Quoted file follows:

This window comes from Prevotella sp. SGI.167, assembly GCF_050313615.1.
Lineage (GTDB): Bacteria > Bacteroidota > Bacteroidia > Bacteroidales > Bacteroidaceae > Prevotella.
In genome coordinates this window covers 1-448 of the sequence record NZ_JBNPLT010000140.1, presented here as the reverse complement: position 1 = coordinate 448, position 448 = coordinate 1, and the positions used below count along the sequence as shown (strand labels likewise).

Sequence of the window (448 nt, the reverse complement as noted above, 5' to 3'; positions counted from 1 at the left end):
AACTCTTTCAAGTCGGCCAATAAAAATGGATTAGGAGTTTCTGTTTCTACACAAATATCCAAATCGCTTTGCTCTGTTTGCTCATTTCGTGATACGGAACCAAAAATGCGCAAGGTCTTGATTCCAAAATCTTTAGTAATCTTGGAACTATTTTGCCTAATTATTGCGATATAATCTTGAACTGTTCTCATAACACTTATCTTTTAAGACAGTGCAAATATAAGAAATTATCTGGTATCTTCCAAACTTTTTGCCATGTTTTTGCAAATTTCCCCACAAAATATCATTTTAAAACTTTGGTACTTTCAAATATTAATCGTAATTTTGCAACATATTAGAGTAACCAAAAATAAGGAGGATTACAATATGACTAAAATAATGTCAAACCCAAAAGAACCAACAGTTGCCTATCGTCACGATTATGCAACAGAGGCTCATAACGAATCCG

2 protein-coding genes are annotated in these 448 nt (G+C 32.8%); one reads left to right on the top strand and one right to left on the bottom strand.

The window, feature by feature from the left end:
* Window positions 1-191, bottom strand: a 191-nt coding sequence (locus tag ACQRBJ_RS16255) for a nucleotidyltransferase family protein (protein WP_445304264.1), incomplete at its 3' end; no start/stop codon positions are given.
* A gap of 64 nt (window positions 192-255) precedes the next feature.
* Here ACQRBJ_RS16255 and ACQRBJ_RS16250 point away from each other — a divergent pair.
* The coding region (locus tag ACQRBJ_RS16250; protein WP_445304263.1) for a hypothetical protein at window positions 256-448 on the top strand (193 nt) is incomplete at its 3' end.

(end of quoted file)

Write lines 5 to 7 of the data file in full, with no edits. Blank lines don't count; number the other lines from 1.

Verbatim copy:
AACTCTTTCAAGTCGGCCAATAAAAATGGATTAGGAGTTTCTGTTTCTACACAAATATCCAAATCGCTTTGCTCTGTTTGCTCATTTCGTGATACGGAACCAAAAATGCGCAAGGTCTTGATTCCAAAATCTTTAGTAATCTTGGAACTATTTTGCCTAATTATTGCGATATAATCTTGAACTGTTCTCATAACACTTATCTTTTAAGACAGTGCAAATATAAGAAATTATCTGGTATCTTCCAAACTTTTTGCCATGTTTTTGCAAATTTCCCCACAAAATATCATTTTAAAACTTTGGTACTTTCAAATATTAATCGTAATTTTGCAACATATTAGAGTAACCAAAAATAAGGAGGATTACAATATGACTAAAATAATGTCAAACCCAAAAGAACCAACAGTTGCCTATCGTCACGATTATGCAACAGAGGCTCATAACGAATCCG

2 protein-coding genes are annotated in these 448 nt (G+C 32.8%); one reads left to right on the top strand and one right to left on the bottom strand.

The window, feature by feature from the left end: